But Roger, the way you’re defining bodily integrity, essentially any use of state power counts as a “violation of bodily integrity,” as if you keep on refusing to do what the state demands with regard to taxes and regulations and so forth long enough, they’ll probably throw you in jail. If this right is to mean anything more than a broad right against being the target of coercion, it needs to distinguish between a law that, for example, requires a pregnant woman to carry a baby to term or requires that a healthy person donate a kidney to another, and a law that requires someone to pay higher taxes or conduct their business in a specific way. All three are coercion, but the first two are a much more direct and intimate intrusion upon the body, which I think is both a better fit for the language of “bodily integrity” and what Zic was talking about in the initial post.Report

      • Avatar Roger in reply to zic
        Ignored
        says:

        Good comment, Don.

        My answer is that I am not starting a logical argument based upon the sanctity of bodily integrity to require another party to supply a readily available service to another as a threat to the other party’s bodily integrity.

        The argument is self negating.

        The same logic could be used to justify kidney theft…. Bodily sanctity is sacred. People without kidneys will die. Kidneys are scarce, due in part to a patriarchy of the kidney endowed. Employers have kidneys. We should take their kidneys. (Come to think of it Shazbot pretty much made this argument last year).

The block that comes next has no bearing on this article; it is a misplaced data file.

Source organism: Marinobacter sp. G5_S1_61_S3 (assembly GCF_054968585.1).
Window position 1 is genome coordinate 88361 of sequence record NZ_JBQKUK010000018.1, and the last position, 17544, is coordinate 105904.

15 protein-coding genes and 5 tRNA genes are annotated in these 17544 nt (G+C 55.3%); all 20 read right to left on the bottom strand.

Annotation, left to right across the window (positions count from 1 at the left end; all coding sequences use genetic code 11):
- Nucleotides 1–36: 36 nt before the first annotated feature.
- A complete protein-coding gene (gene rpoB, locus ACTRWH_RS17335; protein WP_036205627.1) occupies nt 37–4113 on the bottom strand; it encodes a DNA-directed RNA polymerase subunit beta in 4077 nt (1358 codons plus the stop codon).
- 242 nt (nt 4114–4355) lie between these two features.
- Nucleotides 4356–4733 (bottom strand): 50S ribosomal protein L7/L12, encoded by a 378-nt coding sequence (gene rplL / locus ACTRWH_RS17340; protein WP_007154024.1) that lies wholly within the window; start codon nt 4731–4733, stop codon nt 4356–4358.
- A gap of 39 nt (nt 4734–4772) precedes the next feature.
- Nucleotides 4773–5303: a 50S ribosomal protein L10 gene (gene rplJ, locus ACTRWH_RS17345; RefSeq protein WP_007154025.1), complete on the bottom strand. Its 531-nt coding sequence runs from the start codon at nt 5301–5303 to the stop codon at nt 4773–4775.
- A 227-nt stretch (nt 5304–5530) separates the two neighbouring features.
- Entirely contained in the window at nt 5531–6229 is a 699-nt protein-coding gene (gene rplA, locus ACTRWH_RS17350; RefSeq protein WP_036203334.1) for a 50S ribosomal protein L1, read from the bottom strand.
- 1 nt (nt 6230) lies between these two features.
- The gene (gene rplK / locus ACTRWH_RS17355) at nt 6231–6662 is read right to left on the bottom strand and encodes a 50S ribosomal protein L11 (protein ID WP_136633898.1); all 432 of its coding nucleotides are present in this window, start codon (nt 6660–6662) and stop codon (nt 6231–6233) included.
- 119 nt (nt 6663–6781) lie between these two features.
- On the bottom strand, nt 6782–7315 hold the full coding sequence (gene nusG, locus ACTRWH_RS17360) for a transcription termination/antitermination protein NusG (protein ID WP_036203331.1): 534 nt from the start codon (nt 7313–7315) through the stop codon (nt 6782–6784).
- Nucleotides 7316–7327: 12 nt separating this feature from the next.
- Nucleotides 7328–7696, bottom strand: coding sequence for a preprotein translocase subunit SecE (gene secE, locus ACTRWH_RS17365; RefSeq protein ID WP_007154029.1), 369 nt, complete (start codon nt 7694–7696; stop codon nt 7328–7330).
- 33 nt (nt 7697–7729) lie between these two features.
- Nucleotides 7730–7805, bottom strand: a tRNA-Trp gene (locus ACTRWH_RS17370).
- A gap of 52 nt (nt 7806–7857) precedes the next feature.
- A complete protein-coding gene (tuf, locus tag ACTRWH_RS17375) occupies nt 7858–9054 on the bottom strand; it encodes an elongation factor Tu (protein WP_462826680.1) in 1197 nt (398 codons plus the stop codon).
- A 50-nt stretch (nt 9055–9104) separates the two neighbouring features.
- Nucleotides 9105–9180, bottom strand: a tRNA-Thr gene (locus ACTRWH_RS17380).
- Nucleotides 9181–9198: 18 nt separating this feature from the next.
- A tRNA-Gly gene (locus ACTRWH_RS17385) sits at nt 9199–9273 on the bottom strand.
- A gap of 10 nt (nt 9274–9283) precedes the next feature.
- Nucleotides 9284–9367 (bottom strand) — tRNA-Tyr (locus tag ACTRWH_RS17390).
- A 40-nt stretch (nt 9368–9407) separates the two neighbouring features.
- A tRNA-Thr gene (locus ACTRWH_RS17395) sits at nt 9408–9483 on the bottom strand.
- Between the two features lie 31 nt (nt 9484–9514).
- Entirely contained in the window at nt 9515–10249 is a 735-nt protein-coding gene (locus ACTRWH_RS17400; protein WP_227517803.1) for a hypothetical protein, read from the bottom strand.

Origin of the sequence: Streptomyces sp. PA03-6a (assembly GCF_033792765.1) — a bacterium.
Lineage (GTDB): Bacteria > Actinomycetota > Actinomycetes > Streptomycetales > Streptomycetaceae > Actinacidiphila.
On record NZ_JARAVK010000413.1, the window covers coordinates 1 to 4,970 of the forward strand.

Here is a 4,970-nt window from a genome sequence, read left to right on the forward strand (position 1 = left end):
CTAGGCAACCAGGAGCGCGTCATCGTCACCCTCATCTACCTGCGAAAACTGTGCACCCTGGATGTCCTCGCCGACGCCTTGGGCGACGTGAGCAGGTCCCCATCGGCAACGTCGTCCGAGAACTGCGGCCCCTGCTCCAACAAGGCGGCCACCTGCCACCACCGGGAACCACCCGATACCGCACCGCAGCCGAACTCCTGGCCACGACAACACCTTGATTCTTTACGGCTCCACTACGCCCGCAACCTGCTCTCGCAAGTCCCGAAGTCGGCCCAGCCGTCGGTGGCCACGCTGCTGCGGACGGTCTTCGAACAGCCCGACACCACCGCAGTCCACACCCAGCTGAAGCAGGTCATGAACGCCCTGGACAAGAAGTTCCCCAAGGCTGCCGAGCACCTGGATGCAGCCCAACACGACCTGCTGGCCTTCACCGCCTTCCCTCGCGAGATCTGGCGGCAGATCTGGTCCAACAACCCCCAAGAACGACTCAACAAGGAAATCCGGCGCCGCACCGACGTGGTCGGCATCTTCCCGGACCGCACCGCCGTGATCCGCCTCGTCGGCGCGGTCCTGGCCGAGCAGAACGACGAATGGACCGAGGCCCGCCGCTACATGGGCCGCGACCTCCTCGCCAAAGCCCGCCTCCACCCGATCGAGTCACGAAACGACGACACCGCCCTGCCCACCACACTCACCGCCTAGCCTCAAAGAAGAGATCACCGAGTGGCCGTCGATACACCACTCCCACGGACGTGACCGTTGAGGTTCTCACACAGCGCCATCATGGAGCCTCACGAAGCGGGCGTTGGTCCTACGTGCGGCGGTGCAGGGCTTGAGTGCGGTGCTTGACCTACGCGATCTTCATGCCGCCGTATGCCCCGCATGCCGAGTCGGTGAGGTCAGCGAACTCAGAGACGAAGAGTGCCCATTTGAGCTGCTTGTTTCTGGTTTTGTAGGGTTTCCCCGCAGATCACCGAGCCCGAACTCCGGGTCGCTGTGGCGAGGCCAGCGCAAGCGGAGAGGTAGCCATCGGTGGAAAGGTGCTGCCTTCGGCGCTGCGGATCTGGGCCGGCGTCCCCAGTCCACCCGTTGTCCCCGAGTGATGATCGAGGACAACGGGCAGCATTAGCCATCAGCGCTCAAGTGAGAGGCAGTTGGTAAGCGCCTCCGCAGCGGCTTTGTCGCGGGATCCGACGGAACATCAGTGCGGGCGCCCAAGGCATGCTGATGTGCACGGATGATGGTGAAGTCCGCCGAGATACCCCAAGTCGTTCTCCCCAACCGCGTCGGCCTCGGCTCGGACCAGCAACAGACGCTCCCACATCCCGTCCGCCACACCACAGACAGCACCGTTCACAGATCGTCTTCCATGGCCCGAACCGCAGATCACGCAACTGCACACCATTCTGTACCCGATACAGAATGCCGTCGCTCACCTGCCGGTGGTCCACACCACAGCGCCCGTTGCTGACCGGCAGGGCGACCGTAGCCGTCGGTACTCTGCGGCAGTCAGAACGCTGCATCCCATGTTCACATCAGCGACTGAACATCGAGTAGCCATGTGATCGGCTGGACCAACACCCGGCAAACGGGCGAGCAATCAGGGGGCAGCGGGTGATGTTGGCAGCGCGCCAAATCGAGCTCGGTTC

I can justify my defense of fair taxation and regulation elsewhere. It would take time though and would be a distraction on this thread.

        That said. I am fine with HL NOT getting a tax exemption, which accomplishes the social objective (eliminates any discriminatory objections, incentivizes contraceptive care and leaves choice with all parties) without the logical gymnastics.Report

      • Avatar Patrick in reply to zic
        Ignored
        says:

        Saying an employer is responsible for providing contraceptive care is pretty much unfathomable to me.

        Well, the employer is responsible for doing one of two things: paying the fine or providing the insurance. HL is arguing that they should be responsible for not the first thing and that they are responsible for the second thing (seriously, that’s part of their argument), but that they disagree with how the second thing is defined.

        My argument is that a plea for bodily sanctity for a favored party by threatening violations of bodily sanctity for less favorable parties is a really bad argument .If carried out with any consistency, it would lead to really bad outcomes.

        I would agree with that, but I don’t think that’s the argument she’s making.Report

  6. Avatar Herb
    Ignored
    says:

    But I contine to feel a lone voice for what I consider to be the most important consideration: my right to bodily integrity.”

    I understand why you feel this way, Zic. If it’s any comfort, you’re not the lone voice on this in most rooms.Report

  7. Avatar Brandon Berg